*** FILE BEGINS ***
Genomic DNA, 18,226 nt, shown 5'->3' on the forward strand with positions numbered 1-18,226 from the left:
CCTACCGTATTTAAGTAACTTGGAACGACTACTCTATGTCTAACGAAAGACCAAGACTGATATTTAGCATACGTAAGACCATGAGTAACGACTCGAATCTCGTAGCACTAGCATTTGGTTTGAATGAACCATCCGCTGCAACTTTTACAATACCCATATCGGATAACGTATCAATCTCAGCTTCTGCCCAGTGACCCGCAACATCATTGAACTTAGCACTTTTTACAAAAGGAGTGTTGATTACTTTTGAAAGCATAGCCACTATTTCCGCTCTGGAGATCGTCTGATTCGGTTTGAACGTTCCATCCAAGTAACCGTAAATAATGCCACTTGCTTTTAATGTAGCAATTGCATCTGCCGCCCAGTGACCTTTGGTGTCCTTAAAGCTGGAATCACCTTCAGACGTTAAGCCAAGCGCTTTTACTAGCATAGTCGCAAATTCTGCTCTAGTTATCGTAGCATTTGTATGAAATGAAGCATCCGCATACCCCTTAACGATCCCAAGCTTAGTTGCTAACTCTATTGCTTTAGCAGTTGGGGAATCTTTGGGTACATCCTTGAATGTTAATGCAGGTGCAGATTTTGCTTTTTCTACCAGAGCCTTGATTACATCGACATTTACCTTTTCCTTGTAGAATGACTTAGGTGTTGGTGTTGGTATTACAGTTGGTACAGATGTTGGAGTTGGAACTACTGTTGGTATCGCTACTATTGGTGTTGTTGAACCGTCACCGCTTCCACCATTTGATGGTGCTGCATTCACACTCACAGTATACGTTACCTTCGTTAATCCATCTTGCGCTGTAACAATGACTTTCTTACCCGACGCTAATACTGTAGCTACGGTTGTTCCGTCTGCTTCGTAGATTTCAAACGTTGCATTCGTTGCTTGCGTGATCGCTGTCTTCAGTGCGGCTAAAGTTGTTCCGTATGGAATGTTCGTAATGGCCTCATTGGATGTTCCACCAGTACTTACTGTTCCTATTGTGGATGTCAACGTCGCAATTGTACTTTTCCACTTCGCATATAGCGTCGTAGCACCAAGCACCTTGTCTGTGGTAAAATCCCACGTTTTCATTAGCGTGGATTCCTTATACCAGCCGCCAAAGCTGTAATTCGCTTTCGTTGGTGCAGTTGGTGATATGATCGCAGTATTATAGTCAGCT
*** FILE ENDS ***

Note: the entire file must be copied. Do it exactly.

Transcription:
Genomic DNA, 18,226 nt, shown 5'->3' on the forward strand with positions numbered 1-18,226 from the left:
CCTACCGTATTTAAGTAACTTGGAACGACTACTCTATGTCTAACGAAAGACCAAGACTGATATTTAGCATACGTAAGACCATGAGTAACGACTCGAATCTCGTAGCACTAGCATTTGGTTTGAATGAACCATCCGCTGCAACTTTTACAATACCCATATCGGATAACGTATCAATCTCAGCTTCTGCCCAGTGACCCGCAACATCATTGAACTTAGCACTTTTTACAAAAGGAGTGTTGATTACTTTTGAAAGCATAGCCACTATTTCCGCTCTGGAGATCGTCTGATTCGGTTTGAACGTTCCATCCAAGTAACCGTAAATAATGCCACTTGCTTTTAATGTAGCAATTGCATCTGCCGCCCAGTGACCTTTGGTGTCCTTAAAGCTGGAATCACCTTCAGACGTTAAGCCAAGCGCTTTTACTAGCATAGTCGCAAATTCTGCTCTAGTTATCGTAGCATTTGTATGAAATGAAGCATCCGCATACCCCTTAACGATCCCAAGCTTAGTTGCTAACTCTATTGCTTTAGCAGTTGGGGAATCTTTGGGTACATCCTTGAATGTTAATGCAGGTGCAGATTTTGCTTTTTCTACCAGAGCCTTGATTACATCGACATTTACCTTTTCCTTGTAGAATGACTTAGGTGTTGGTGTTGGTATTACAGTTGGTACAGATGTTGGAGTTGGAACTACTGTTGGTATCGCTACTATTGGTGTTGTTGAACCGTCACCGCTTCCACCATTTGATGGTGCTGCATTCACACTCACAGTATACGTTACCTTCGTTAATCCATCTTGCGCTGTAACAATGACTTTCTTACCCGACGCTAATACTGTAGCTACGGTTGTTCCGTCTGCTTCGTAGATTTCAAACGTTGCATTCGTTGCTTGCGTGATCGCTGTCTTCAGTGCGGCTAAAGTTGTTCCGTATGGAATGTTCGTAATGGCCTCATTGGATGTTCCACCAGTACTTACTGTTCCTATTGTGGATGTCAACGTCGCAATTGTACTTTTCCACTTCGCATATAGCGTCGTAGCACCAAGCACCTTGTCTGTGGTAAAATCCCACGTTTTCATTAGCGTGGATTCCTTATACCAGCCGCCAAAGCTGTAATTCGCTTTCGTTGGTGCAGTTGGTGATATGATCGCAGTATTATAGTCAGCT